East Baton Rouge Sheriff's Deputy Brad Garafola had already wrapped up his extra-duty shift at the B-Quik convenience store, but he'd hung around the shop while waiting to meet his wife, whom he'd greeted with a text — "Good morning, my love" — an hour earlier.

Next door at Benny's Car Wash, Cpl. Montrell Jackson — known for keeping his car shining and his uniform spotless — had taken a few minutes on that Sunday morning to clean his patrol car and put air in the tires.

Matthew Gerald, a 41-year-old rookie Baton Rouge cop who'd joined the force after years in the military, sat in his patrol car at an Airline Highway red light, waiting to make the left turn into the convenience store parking lot to pick up a couple of energy drinks.

It was just around 8:30 a.m. on July 17. A white Chevrolet Malibu pulled up next to Gerald at the light on Airline Highway. Behind the wheel was a troubled 29-year-old ex-Marine named Gavin Eugene Long, who'd arrived in Baton Rouge five days before. In Long's rental car were two semiautomatic rifles, a 9mm handgun and a rambling suicide note that spoke of "horrendous acts of violence" and his growing rage toward the police. 

The light changed. Gerald turned left into the shop, went inside, grabbed the drinks from the cooler and got in line. Long watched him turn. For a moment, it appeared Long might continue on his way.

But after a few hundred yards, he made an abrupt U-turn and headed toward the B-Quik. Within 18 minutes, all three of those officers — Garafola, a 45-year-old father of four; Jackson, a 31-year-old family man devoted to his wife and young son; and Gerald, a father of two daughters who didn't know his wife was pregnant with a son — would be dead, victims of Long's horrifying ambush. Long, too, would be dead, cut down in a hail of bullets from Baton Rouge Police Department officers who rushed toward the gunfire.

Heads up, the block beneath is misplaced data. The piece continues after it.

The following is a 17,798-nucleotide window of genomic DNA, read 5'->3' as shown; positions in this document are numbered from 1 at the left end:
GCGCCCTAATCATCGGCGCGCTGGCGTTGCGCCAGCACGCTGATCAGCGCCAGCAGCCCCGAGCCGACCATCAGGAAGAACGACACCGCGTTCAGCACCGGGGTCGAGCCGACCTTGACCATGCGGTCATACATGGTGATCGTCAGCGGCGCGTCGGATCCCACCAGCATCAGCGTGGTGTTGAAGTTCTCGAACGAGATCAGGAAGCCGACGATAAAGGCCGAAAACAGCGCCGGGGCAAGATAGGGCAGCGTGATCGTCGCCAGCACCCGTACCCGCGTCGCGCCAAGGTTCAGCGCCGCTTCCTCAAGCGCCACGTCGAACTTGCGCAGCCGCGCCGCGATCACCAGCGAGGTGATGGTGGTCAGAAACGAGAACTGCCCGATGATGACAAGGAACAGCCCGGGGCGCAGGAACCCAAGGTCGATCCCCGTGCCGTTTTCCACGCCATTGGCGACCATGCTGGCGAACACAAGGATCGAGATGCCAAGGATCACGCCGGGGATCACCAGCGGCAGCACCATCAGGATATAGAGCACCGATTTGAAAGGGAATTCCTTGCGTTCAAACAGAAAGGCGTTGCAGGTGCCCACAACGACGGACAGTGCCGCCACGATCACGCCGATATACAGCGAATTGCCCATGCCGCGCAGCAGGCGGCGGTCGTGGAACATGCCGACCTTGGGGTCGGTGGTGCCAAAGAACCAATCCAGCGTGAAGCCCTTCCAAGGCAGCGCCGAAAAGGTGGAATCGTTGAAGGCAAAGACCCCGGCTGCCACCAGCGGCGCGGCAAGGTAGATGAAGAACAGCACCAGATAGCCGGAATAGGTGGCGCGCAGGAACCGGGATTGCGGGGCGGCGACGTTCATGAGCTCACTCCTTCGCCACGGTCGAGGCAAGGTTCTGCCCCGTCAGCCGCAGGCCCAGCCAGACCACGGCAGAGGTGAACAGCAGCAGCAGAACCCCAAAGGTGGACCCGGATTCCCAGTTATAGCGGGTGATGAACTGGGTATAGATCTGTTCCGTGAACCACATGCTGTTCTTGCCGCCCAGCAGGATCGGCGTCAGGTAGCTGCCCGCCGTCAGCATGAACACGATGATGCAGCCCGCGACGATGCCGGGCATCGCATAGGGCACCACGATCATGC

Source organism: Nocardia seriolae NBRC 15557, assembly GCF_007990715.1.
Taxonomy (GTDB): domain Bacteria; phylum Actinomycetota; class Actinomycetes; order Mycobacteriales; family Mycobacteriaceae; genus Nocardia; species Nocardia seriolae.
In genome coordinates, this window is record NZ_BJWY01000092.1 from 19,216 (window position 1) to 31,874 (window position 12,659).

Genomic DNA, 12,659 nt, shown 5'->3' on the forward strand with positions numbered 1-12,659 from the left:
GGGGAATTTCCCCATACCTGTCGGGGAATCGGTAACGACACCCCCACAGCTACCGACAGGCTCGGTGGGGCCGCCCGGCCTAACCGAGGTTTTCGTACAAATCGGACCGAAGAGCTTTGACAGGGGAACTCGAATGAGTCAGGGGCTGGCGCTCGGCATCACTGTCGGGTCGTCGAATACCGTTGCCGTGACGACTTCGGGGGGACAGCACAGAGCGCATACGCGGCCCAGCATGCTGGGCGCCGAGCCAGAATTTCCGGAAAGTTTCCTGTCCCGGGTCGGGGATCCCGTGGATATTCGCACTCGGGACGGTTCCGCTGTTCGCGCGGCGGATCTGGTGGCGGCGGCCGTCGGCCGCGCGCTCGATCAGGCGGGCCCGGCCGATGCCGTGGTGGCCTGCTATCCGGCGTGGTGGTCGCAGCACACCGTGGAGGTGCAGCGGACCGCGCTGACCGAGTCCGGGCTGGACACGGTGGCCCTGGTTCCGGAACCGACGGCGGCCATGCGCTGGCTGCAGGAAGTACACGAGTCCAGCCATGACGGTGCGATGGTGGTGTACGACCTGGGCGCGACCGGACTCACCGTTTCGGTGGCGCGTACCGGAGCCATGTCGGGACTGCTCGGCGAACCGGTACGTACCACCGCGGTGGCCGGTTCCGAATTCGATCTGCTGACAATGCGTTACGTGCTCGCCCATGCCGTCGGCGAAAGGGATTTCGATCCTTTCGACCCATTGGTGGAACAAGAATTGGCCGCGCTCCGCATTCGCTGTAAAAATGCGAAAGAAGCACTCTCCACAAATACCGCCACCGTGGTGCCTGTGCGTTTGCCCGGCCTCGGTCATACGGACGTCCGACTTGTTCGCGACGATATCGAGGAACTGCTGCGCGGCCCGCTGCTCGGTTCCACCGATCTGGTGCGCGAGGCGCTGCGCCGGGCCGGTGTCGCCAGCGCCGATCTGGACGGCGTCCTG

The brief moments of calm, now laced with grim foreboding, are captured in surveillance videos made public for the first time Friday along with a trove of other materials that document the awful chaos that followed.

The release of the documents, gathered by State Police and federal investigators in the days and months that followed, marked the end of a use-of-force review by the East Baton Rouge District Attorney's Office. Hillar Moore III, the district attorney, said the Special Response Team officers who shot Long and other officers who responded acted "courageously" in stopping Long, whom Moore and other authorities say almost certainly intended to kill additional officers.

"These officers ran into a very dangerous, unknown situation, risking their lives to save others," Moore said.

Relatives of the slain officers met with the district attorney in the weeks leading up to Friday's release to discuss the contents of the report, which also provided a glimpse into Long's journey to Baton Rouge from his hometown of Kansas City, Missouri, and his mindset before the shooting. Moore said all of officers' family members asked not to be contacted by reporters.

The Sunday morning may have appeared to offer quiet after a tumultuous and exhausting stretch for the officers who found themselves at the B-Quik. Protests over the fatal July 5 shooting of Alton Sterling, a 37-year-old black man, in a struggle with two white city policemen had largely dissipated and officers, who worked mandatory overtime and had their days off cancelled to police the demonstrations, were supposed to return to the regular schedules the next day.